At times, you may need to reset all the data in your WordPress website and start with a new installation. This gives you a fresh start and you can begin building the website again from scratch.
What Does Resetting a WordPress Website Mean?
When you reset a WordPress website, it deletes all the data that is currently present on the website and sets it back as though it is a new installation.
Before resetting the website, you need to understand what are the data that makes up WordPress. This will bring more clarity on what happens under the hood in order for the reset to go smoothly and as intended.
First, WordPress contains data in the database. All the posts, pages, comments, their corresponding details, different settings, etc. of the website are stored in the database of the website. Resetting the WordPress website essentially means wiping out of all of the data in the database, since it will wipe out all the settings that you have in the website and you will only have the default settings in there.
The other data that your WordPress website will is the theme, plugins, and media files. These can be found in the wp-uploads folder. The theme files are stored in the ‘themes’ folder, the plugins in the ‘plugins’ folder and the media files that you have uploaded to the site in the ‘uploads’ folder.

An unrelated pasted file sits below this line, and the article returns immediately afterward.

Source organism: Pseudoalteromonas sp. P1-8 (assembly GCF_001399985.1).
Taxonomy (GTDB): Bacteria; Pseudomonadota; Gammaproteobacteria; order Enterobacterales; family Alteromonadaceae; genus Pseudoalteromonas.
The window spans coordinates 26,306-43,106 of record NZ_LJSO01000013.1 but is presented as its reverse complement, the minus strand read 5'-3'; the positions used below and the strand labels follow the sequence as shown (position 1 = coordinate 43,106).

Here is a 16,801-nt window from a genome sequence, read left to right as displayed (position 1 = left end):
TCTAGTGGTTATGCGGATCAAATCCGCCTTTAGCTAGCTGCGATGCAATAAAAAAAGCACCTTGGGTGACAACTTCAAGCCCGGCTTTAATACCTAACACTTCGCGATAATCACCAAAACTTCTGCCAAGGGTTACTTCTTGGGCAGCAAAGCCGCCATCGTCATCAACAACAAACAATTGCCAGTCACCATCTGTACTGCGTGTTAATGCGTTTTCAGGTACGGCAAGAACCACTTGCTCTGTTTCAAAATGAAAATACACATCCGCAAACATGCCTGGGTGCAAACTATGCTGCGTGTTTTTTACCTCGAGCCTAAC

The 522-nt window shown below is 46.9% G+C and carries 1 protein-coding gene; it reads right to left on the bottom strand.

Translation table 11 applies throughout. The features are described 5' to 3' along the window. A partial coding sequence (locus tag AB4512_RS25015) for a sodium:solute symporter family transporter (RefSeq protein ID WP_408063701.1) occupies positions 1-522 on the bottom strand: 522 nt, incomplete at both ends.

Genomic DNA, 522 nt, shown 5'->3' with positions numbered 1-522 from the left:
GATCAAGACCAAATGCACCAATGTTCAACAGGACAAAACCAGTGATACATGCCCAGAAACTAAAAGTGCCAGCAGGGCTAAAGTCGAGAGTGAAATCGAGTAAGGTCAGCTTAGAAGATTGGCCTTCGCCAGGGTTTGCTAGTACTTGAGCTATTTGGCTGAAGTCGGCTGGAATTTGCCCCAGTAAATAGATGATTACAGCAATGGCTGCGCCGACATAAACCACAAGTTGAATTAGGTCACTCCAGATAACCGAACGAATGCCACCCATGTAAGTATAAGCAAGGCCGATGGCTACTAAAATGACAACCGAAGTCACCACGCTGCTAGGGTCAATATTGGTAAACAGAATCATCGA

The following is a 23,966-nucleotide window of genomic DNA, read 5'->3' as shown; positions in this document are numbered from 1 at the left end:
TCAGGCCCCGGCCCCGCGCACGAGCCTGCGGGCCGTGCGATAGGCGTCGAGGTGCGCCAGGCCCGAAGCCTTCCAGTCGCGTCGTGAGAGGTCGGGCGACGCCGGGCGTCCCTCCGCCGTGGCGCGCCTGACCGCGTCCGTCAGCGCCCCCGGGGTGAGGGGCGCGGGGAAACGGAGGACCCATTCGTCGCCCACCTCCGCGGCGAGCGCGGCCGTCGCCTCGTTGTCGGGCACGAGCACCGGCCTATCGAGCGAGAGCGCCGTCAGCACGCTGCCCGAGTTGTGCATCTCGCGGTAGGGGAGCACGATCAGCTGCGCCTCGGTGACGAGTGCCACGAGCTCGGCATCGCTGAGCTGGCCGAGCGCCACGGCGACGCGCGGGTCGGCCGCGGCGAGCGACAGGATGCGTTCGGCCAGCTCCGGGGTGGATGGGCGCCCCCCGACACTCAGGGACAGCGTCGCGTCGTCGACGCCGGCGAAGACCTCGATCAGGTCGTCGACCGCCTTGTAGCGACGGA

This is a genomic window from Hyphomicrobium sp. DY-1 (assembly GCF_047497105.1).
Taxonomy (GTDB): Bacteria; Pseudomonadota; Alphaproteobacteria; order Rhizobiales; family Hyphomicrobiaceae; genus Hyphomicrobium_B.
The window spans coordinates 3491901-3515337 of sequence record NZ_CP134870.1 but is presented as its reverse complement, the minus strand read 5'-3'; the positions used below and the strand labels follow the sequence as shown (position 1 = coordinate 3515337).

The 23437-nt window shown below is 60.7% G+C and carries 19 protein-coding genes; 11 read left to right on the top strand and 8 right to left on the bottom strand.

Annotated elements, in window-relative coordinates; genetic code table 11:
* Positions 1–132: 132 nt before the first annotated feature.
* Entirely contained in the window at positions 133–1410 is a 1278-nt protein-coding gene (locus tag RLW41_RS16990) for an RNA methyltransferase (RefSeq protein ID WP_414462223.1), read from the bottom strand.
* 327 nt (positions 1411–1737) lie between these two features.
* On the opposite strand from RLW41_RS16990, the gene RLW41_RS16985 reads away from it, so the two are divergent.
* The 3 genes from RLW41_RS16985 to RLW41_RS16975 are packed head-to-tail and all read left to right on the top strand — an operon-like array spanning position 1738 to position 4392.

Also note, some of the data of your WordPress website may even be stored in a third-party service that you might have used on your website.
What is the Need of Resetting a WordPress Site?
It’s not very often that someone will need to reset a WordPress website. But it’s not something unheard of either. Below are some of the scenarios that require resetting of a WordPress website to its initial state.
Rebuild a website from scratch – If you want to scrap all that you have in your current website and create something new, you can do that without needing another installation. After a reset of the website, you will have a new clean foundation to build up the site to create something new.
Restore from a test installation – When you are done testing a website and you do not need the data in the website any longer, or want to create another test environment with a new installation, you can go for a WordPress reset.
When you want to restore a backup of the site – when something goes wrong in your website and you want to restore the entire website from backup, you may have to reset the website and then roll back to the previous state by restoring the backup.